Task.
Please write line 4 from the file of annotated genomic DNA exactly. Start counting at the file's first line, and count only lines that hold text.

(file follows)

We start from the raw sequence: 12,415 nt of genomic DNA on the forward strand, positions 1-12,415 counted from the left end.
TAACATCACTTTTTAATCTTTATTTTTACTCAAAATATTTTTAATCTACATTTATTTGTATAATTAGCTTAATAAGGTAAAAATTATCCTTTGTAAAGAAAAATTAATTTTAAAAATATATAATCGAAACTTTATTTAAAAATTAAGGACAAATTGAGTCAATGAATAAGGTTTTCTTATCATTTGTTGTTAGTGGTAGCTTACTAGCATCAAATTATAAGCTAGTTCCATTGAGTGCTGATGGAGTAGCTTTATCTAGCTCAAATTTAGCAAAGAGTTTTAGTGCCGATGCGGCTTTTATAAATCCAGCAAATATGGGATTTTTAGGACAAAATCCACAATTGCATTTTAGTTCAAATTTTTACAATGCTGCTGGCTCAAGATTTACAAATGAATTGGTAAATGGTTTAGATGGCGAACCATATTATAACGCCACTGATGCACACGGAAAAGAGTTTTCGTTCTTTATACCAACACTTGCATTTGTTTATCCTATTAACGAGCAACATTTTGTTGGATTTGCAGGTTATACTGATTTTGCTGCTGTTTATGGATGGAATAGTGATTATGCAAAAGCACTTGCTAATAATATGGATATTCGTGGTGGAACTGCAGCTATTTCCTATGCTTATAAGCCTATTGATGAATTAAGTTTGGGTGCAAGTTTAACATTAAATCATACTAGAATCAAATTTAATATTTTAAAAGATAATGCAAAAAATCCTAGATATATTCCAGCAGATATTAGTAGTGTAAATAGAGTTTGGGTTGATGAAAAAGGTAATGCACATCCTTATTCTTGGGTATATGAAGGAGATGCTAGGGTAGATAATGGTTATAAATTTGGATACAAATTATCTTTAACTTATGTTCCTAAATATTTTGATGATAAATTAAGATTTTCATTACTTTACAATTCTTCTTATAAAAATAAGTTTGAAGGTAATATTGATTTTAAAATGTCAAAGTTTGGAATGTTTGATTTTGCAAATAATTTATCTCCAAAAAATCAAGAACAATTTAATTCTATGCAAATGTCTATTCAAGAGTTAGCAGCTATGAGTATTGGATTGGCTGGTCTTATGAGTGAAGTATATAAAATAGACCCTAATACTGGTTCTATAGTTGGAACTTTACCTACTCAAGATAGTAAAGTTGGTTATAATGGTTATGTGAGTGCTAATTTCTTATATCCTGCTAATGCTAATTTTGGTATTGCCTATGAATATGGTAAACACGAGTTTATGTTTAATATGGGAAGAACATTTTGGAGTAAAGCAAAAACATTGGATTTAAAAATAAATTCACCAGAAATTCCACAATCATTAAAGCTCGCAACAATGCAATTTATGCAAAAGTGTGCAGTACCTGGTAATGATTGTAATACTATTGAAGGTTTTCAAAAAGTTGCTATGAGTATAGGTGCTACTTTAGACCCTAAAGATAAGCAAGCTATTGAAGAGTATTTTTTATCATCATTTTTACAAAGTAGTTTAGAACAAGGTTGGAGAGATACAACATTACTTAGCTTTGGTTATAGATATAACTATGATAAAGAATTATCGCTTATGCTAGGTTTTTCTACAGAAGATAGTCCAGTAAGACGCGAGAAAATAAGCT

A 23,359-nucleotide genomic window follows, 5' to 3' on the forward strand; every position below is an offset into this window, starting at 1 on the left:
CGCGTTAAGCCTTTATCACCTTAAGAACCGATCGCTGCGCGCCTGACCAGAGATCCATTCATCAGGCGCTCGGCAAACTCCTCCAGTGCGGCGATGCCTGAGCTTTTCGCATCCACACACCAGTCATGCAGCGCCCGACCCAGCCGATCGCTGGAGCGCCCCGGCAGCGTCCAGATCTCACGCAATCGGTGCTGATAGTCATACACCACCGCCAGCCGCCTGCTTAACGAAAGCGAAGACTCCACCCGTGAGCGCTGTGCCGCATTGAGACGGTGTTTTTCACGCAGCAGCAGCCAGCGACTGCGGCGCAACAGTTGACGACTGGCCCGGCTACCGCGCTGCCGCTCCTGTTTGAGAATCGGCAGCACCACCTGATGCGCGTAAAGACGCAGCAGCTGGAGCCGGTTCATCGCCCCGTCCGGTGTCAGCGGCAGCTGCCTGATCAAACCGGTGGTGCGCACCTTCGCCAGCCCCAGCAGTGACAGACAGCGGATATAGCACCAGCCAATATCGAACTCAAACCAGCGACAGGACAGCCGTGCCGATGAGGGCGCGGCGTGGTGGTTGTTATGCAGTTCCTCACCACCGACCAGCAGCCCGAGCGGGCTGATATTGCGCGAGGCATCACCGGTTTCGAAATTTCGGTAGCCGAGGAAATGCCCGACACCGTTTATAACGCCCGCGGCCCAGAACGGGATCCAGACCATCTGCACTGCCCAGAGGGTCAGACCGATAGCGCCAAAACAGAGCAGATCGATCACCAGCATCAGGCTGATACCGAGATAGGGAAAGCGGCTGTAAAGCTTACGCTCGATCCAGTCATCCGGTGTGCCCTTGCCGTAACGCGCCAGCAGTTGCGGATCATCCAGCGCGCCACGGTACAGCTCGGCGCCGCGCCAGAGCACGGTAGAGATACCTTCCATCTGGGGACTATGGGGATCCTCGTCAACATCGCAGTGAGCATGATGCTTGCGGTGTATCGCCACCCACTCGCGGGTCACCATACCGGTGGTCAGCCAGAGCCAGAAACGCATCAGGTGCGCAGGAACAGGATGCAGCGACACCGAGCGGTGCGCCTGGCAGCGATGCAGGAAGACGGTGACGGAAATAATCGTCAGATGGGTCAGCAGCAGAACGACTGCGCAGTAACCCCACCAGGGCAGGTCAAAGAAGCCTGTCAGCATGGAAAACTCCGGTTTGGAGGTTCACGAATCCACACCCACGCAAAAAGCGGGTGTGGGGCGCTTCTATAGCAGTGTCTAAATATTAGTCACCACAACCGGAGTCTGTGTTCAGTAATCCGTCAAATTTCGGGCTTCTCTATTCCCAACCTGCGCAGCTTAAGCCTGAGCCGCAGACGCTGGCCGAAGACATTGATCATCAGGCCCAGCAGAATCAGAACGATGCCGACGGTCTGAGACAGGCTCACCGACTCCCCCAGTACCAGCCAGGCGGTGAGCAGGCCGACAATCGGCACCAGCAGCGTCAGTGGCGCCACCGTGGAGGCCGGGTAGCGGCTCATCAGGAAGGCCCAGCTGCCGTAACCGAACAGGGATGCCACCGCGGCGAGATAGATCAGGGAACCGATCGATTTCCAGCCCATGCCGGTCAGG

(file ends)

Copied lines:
CGCGTTAAGCCTTTATCACCTTAAGAACCGATCGCTGCGCGCCTGACCAGAGATCCATTCATCAGGCGCTCGGCAAACTCCTCCAGTGCGGCGATGCCTGAGCTTTTCGCATCCACACACCAGTCATGCAGCGCCCGACCCAGCCGATCGCTGGAGCGCCCCGGCAGCGTCCAGATCTCACGCAATCGGTGCTGATAGTCATACACCACCGCCAGCCGCCTGCTTAACGAAAGCGAAGACTCCACCCGTGAGCGCTGTGCCGCATTGAGACGGTGTTTTTCACGCAGCAGCAGCCAGCGACTGCGGCGCAACAGTTGACGACTGGCCCGGCTACCGCGCTGCCGCTCCTGTTTGAGAATCGGCAGCACCACCTGATGCGCGTAAAGACGCAGCAGCTGGAGCCGGTTCATCGCCCCGTCCGGTGTCAGCGGCAGCTGCCTGATCAAACCGGTGGTGCGCACCTTCGCCAGCCCCAGCAGTGACAGACAGCGGATATAGCACCAGCCAATATCGAACTCAAACCAGCGACAGGACAGCCGTGCCGATGAGGGCGCGGCGTGGTGGTTGTTATGCAGTTCCTCACCACCGACCAGCAGCCCGAGCGGGCTGATATTGCGCGAGGCATCACCGGTTTCGAAATTTCGGTAGCCGAGGAAATGCCCGACACCGTTTATAACGCCCGCGGCCCAGAACGGGATCCAGACCATCTGCACTGCCCAGAGGGTCAGACCGATAGCGCCAAAACAGAGCAGATCGATCACCAGCATCAGGCTGATACCGAGATAGGGAAAGCGGCTGTAAAGCTTACGCTCGATCCAGTCATCCGGTGTGCCCTTGCCGTAACGCGCCAGCAGTTGCGGATCATCCAGCGCGCCACGGTACAGCTCGGCGCCGCGCCAGAGCACGGTAGAGATACCTTCCATCTGGGGACTATGGGGATCCTCGTCAACATCGCAGTGAGCATGATGCTTGCGGTGTATCGCCACCCACTCGCGGGTCACCATACCGGTGGTCAGCCAGAGCCAGAAACGCATCAGGTGCGCAGGAACAGGATGCAGCGACACCGAGCGGTGCGCCTGGCAGCGATGCAGGAAGACGGTGACGGAAATAATCGTCAGATGGGTCAGCAGCAGAACGACTGCGCAGTAACCCCACCAGGGCAGGTCAAAGAAGCCTGTCAGCATGGAAAACTCCGGTTTGGAGGTTCACGAATCCACACCCACGCAAAAAGCGGGTGTGGGGCGCTTCTATAGCAGTGTCTAAATATTAGTCACCACAACCGGAGTCTGTGTTCAGTAATCCGTCAAATTTCGGGCTTCTCTATTCCCAACCTGCGCAGCTTAAGCCTGAGCCGCAGACGCTGGCCGAAGACATTGATCATCAGGCCCAGCAGAATCAGAACGATGCCGACGGTCTGAGACAGGCTCACCGACTCCCCCAGTACCAGCCAGGCGGTGAGCAGGCCGACAATCGGCACCAGCAGCGTCAGTGGCGCCACCGTGGAGGCCGGGTAGCGGCTCATCAGGAAGGCCCAGCTGCCGTAACCGAACAGGGATGCCACCGCGGCGAGATAGATCAGGGAACCGATCGATTTCCAGCCCATGCCGGTCAGG